Comparing Prices At Harvey Norman, JB Hi-Fi, Dick Smith And Kogan

Comparing Prices At Harvey Norman, JB Hi-Fi, Dick Smith And Kogan

Credit Suisse regularly compares pricing for selected consumer electronics at large Australian retailers. Its most recent comparison unsurprisingly pegs Harvey Norman as the most expensive retailer and notes that online retailer Kogan undercuts all its bricks-and-mortar rivals. Perhaps a little more surprisingly, it pitches Dick Smith as slightly cheaper than JB Hi-Fi.

Credit Suisse analyses four main categories of gadgets: tablets, cameras, MP3 players and accessories. The chart above shows average pricing trends across the three physical retailers and Kogan. Despite tough competition in those segments, the store prices are becoming higher compared to online, the newly-issued report suggests:

Despite slight improvements in the price competitiveness of JB Hi-Fi and Harvey Norman in the latest observations we note their price differentials to Kogan are increasing. The discrepancy in the prices offered by listed retailers relative to their online competitors has expanded since June 2012.

One factor the research didn’t cover: the ability to bargain down prices or get extra accessories at JB Hi-Fi. We’ve noted in the past that Harvey Norman has poor service; the combination of that with higher pricing certainly doesn’t make it an appealing option.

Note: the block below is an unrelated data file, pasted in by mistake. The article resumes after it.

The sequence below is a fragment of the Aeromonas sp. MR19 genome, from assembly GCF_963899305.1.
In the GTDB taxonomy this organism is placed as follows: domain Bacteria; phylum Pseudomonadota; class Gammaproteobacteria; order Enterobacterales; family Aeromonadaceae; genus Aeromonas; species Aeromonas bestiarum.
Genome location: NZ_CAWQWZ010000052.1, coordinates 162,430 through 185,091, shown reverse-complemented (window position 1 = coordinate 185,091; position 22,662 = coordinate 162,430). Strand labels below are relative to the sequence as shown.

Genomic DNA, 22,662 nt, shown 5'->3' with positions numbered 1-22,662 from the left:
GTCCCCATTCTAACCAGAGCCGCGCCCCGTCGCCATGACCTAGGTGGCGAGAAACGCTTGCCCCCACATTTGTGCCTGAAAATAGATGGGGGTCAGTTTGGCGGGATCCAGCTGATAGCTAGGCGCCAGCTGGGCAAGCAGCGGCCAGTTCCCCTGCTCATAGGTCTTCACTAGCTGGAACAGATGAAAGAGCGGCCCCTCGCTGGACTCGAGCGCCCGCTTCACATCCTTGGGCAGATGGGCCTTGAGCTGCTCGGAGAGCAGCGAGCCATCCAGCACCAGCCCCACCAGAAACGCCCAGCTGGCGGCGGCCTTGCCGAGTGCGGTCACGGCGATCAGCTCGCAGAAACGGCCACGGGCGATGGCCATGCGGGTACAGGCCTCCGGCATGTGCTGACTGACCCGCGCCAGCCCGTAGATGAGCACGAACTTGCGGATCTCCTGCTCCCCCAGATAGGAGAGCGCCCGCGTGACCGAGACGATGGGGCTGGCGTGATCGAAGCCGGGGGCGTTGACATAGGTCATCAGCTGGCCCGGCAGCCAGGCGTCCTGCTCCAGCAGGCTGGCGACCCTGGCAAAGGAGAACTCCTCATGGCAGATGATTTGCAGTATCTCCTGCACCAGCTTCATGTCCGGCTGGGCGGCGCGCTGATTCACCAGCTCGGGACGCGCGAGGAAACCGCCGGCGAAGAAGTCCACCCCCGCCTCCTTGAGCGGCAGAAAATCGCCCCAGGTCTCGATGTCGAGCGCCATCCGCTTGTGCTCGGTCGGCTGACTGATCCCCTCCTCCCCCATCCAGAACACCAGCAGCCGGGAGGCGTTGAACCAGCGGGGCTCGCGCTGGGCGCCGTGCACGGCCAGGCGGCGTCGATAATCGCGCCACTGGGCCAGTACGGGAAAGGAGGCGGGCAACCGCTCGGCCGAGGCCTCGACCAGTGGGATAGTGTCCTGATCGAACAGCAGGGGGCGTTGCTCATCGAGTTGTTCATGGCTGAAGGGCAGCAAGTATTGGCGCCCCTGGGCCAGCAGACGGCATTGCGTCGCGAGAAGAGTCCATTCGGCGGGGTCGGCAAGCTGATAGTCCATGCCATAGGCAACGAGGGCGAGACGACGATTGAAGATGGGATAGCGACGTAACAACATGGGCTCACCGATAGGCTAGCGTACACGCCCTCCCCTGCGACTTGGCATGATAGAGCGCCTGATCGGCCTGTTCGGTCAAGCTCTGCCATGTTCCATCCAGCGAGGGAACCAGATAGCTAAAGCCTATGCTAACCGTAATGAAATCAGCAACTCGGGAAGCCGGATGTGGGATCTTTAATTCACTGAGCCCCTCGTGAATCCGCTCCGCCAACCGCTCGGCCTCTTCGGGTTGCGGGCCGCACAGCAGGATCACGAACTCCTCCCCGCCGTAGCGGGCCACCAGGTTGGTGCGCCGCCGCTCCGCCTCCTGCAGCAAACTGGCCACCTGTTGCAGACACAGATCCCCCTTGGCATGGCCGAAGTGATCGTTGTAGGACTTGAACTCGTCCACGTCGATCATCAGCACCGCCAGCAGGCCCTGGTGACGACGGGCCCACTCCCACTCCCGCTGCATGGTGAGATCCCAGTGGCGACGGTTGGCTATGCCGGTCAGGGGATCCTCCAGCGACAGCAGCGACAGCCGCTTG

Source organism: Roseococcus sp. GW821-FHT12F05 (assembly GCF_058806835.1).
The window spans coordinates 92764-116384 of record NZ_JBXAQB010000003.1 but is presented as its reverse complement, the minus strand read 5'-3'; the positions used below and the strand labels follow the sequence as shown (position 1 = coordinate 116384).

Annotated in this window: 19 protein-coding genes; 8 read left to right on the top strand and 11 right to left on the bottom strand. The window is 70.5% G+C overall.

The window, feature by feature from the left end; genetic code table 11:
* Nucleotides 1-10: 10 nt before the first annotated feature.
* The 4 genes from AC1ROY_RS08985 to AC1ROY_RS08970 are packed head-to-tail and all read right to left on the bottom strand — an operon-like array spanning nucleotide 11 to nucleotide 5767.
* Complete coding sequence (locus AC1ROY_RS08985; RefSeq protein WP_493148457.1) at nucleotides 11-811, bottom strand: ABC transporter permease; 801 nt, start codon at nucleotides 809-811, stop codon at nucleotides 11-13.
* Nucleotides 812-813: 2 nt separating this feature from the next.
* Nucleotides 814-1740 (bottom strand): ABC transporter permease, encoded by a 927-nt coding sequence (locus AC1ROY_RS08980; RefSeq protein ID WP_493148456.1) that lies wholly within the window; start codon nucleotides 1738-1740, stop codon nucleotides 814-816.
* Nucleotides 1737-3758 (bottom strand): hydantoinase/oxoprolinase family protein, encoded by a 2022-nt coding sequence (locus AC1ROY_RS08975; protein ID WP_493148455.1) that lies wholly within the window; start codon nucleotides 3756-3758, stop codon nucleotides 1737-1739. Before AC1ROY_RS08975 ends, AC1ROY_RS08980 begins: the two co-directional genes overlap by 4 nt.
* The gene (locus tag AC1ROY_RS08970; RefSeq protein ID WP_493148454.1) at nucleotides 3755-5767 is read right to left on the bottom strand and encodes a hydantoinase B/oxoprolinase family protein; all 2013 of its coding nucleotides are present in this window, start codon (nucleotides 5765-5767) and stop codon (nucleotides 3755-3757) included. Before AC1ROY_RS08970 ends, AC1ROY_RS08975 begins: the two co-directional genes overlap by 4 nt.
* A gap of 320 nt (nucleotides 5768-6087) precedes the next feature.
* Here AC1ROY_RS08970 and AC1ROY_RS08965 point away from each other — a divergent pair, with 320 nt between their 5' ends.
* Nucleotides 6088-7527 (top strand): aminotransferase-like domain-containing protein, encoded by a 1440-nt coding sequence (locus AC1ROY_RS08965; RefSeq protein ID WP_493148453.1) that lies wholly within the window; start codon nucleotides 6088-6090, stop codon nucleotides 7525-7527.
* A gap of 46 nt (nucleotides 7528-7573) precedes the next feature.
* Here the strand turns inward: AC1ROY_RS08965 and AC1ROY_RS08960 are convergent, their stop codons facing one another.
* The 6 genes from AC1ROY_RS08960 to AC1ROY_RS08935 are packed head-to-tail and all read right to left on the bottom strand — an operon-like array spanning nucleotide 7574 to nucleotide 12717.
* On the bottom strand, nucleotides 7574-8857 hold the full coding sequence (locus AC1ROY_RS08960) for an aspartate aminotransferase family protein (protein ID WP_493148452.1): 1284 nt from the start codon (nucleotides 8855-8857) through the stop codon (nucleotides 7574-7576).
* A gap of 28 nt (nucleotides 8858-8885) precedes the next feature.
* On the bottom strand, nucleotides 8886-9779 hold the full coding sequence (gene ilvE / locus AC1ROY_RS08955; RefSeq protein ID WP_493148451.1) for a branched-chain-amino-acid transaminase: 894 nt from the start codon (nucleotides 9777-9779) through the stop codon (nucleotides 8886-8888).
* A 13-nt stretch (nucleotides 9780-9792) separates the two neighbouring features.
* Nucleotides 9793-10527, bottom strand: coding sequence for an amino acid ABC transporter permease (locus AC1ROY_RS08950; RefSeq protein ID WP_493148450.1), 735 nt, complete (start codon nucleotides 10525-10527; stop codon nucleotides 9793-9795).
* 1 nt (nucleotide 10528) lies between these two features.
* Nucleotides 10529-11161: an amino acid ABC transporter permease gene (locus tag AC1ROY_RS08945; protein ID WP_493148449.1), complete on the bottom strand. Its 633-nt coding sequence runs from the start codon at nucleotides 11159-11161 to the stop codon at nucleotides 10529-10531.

• I don’t know if I am missing something here, but having a look at the Kogan website, all I see is Kogan products, which look like Sony, Samsung, LE etc. knock-off products. Of course it’s going to be cheaper, if you consider the brand name not being as reputable as, let’s say Samsung.

    And they don’t have a great record when it comes to controversy. And isn’t this the same company which had or still has some sort of PSP/PS Vita clone which basically encourages the consumer to illegally download games?

      • Exactly.. the comparison would have to be the same product across each retailer.

        It would be a waste of everybody’s time comparing a Sony or Panasonic at Harveys versus a Sorny or Panafonic at Kogan. Please note I do not believe Kogan stock Sorny or Panafonic brands, just an example.

        • Just in case it’s unclear, Kogan do indeed sell many of the same products are Harvey Norman etc. Just because they are grey imports, it does not make them dodgy. A Samsung phone at Kogan is the same device as one at Harvey Norman, and it is absolutely OK to compare the two.

          • ^ Pretty much this